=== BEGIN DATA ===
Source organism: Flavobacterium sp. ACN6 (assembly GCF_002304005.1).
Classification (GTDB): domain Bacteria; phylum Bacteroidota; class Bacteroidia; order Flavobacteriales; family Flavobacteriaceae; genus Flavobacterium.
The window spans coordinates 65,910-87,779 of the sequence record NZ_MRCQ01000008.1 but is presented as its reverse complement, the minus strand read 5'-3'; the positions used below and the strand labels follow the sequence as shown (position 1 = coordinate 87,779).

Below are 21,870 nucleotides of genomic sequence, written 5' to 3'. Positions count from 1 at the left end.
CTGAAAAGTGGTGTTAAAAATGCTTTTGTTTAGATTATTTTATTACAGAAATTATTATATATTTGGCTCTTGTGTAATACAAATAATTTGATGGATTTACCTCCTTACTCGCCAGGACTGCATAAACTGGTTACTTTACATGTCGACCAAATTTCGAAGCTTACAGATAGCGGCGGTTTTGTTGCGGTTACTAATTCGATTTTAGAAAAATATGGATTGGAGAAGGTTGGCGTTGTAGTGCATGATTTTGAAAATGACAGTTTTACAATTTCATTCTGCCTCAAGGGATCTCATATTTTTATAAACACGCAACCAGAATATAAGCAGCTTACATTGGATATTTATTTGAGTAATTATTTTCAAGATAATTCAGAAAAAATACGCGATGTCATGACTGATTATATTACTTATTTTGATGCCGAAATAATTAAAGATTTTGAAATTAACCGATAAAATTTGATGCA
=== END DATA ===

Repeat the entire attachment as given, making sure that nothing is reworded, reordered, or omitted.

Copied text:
Source organism: Flavobacterium sp. ACN6 (assembly GCF_002304005.1).
Classification (GTDB): domain Bacteria; phylum Bacteroidota; class Bacteroidia; order Flavobacteriales; family Flavobacteriaceae; genus Flavobacterium.
The window spans coordinates 65,910-87,779 of the sequence record NZ_MRCQ01000008.1 but is presented as its reverse complement, the minus strand read 5'-3'; the positions used below and the strand labels follow the sequence as shown (position 1 = coordinate 87,779).

Below are 21,870 nucleotides of genomic sequence, written 5' to 3'. Positions count from 1 at the left end.
CTGAAAAGTGGTGTTAAAAATGCTTTTGTTTAGATTATTTTATTACAGAAATTATTATATATTTGGCTCTTGTGTAATACAAATAATTTGATGGATTTACCTCCTTACTCGCCAGGACTGCATAAACTGGTTACTTTACATGTCGACCAAATTTCGAAGCTTACAGATAGCGGCGGTTTTGTTGCGGTTACTAATTCGATTTTAGAAAAATATGGATTGGAGAAGGTTGGCGTTGTAGTGCATGATTTTGAAAATGACAGTTTTACAATTTCATTCTGCCTCAAGGGATCTCATATTTTTATAAACACGCAACCAGAATATAAGCAGCTTACATTGGATATTTATTTGAGTAATTATTTTCAAGATAATTCAGAAAAAATACGCGATGTCATGACTGATTATATTACTTATTTTGATGCCGAAATAATTAAAGATTTTGAAATTAACCGATAAAATTTGATGCA